"Our study showed that even modest warming will lead to increases in drought and excessive heat events in barley-growing areas". Poland, meanwhile, would face the biggest mark-ups on pints in the worst climate change circumstances, with prices increasing by 500%. In Ireland, a small country with a relatively high per capita beer consumption, prices could go up by as much as 338 percent per bottle. "Of course, global warming is a lot more serious consequences, and raising the price of beer is nothing compared with them".
"The aim of the study is not to encourage people to drink more today", Dabo Guan, a co-author of the study and a professor of climate change economics at the University of East Anglia in the United Kingdom, said to CNN. At least that's what a recent study published in Nature Plants says. "A sufficient beer supply may help with the stability of entertainment and communication in society", Guan said.
Ultimately, our modelling suggests that during the most severe climate events, the price of beer would double and global consumption would decline by 16%, or 29 billion litres.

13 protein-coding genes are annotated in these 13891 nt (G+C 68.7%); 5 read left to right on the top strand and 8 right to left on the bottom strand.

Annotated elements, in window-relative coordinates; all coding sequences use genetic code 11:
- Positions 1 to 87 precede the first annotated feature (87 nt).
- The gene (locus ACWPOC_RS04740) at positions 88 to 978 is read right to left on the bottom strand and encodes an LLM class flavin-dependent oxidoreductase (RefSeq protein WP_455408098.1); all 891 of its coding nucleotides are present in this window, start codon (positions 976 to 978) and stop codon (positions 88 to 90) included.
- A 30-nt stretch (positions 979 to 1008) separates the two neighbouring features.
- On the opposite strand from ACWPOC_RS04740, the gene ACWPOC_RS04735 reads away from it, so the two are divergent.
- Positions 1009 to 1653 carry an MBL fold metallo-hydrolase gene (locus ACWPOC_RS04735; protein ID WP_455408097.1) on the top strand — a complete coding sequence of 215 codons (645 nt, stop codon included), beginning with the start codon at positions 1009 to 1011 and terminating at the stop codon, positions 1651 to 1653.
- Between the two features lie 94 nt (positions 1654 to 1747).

The report's authors stress that the effect of climate change on alcohol pales in comparison to the life-threatening impact in parts of the world more concerned with storms, drought, and food and water supplies. Guan is a professor of climate change economics at UEA's School of International Development.
The research claims that around a sixth of the world's barley supply is now used in beer production, with the rest used to feed livestock.
We hope our results might attract further attention from various beer-lovers who actually have the power to do something about global warming.
'Depending on the severity of the weather, the average production loss should be between 3% and 17%,' the researchers predict, meaning a decline in production and a decline in consumption.
Beginning with a model developed by climate scientists, they forecast temperature, rainfall, precipitation, soil moisture and other variables in both worst-case and less-severe scenarios. But perhaps understanding the threats to the beloved beverage will make some people more inclined to care about the impact of climate change on the world's crops.
At present, China is the largest beer-consuming market in the world. "That's comparable to all beer consumption in the U.S. Future climate and pricing conditions could put beer out of reach for hundreds of millions of people around the world".
To avert a beer-brewing disaster, researchers are encouraging policymakers to act now on climate change and throw their support behind policies that reduce greenhouse gas emissions.